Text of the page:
Daily Kent Stater

Faculty Senate should treat race issues as if they are gender ones

Dear Editor:

The Faculty Senate has become an irrelevant body when it comes to issues affecting African Americans on this campus. It had an opportunity to express its support for African Americans but instead used a plethora of tactics to oppose the racial harassment policy put before it at its last meeting, reminiscent of those used by the Dixiecrats out of the segregationist South who filibustered the Civil Rights Bills during the 1960s.

Kent State is not breaking new ground, nor is it pioneering a new effort by instituting a racial harassment policy. It is in the back of the pack on this issue, not at the forefront. Over the last decade and down to the present academic year, there has been a continuous drip of racial incidents on this campus.

The opposition, being led by Cheryl Casper and Frank Smith, turned its backs to a passionate plea by Damareo Cooper, president of the Black United Students, who asked that body to step up and support a measure that would allow it to pursue its education in a hate-free climate with some degree of security. Instead, individuals in this body launched into the old tactics of tampering with the language, confusing the point, making jokes and attaching their own issues to this measure — a strategy that was certain to either reduce the effectiveness of the policy to a state of uselessness.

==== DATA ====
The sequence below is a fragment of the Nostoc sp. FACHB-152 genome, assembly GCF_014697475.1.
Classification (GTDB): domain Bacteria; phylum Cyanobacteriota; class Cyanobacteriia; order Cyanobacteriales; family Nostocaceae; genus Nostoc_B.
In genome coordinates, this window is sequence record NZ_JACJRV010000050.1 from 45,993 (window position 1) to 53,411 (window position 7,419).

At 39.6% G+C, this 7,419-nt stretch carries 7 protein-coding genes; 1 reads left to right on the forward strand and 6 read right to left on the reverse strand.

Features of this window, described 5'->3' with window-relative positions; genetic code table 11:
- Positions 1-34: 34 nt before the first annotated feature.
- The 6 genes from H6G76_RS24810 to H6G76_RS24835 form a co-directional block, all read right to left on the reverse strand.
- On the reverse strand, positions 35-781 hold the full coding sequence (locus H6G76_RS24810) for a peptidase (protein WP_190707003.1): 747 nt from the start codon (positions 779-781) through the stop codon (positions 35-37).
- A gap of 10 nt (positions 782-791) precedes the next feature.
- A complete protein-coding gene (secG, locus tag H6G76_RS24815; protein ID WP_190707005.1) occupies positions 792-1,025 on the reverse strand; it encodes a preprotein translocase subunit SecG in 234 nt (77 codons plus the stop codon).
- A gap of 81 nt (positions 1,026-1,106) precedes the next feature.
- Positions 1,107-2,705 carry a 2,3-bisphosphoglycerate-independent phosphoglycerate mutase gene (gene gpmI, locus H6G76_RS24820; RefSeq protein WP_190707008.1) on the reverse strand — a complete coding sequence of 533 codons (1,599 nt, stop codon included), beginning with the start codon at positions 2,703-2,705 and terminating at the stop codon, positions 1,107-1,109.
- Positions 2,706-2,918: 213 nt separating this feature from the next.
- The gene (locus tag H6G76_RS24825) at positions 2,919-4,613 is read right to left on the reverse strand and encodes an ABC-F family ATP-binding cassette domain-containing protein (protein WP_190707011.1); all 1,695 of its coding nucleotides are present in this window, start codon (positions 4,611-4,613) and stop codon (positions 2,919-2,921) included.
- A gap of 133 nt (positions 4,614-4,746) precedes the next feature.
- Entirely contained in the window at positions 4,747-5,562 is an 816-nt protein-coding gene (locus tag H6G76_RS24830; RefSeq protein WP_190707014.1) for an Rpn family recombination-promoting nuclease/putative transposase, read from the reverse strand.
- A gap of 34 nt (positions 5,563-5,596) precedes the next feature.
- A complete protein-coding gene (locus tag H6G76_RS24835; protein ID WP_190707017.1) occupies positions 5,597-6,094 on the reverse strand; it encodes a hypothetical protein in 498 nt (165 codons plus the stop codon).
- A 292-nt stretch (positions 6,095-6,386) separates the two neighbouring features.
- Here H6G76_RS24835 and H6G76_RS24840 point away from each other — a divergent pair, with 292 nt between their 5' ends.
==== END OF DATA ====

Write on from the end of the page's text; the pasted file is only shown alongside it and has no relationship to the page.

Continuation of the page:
The Faculty Senate demonstrated its inability to be objective and fair. When the sexual harassment policy was discussed on this campus, it did not suffer the same fate. The concerns of gender are not more important than concerns of race. Those in authority and those that hold the public trust at this university must demonstrate the same degree of intolerance toward racial harassment as they do sexual harassment. Members of Black United Students and the Kent State student chapter of NAACP who were present at the Faculty Senate meeting received a clear and cold message that that body was not onboard with the effort to ensure civility on this campus. The decision it made actually contributes to the hostility on this campus.

The administration now has the opportunity to demonstrate leadership on this issue and in this area in general by carrying this policy forward to the Board of Trustees “with all deliberate speed.” Many of the faculty, staff, administrators and students in Kent State’s black community will consider this a violation of our rights and an insult to our intelligence if the actions of the Faculty Senate end up controlling this process. What the Faculty Senate has done is ugly, at best.

George R. Garrison, Ph.D.

professor, Pan-African Studies

Seeking witnesses of minor car collision

Dear Editor:

Sometimes apparently minor incidents can have major ramifications that are not foreseen at the time at which they occur. I was involved in such an incident on Saturday morning Oct. 30, 2004, at the intersection of South Water Street and Haymaker Parkway. At that time a blue Cavalier and a red Taurus collided. I was in one of those cars and duly filed a police report across the street. I did not, however, get the names or license plate numbers of the numerous people who witnessed this accident.

Please, if you were at that intersection on the morning before Halloween, I would greatly appreciate it if you contacted one of the phone numbers below. I truly need a good samaritan to come forward right now.

If you are a witness, please call (330) 673-4906 and (330) 562-5060. The first number is an answering machine that plays only music, and the second is answered by a female voice.

Jim DeLuzia

Kent resident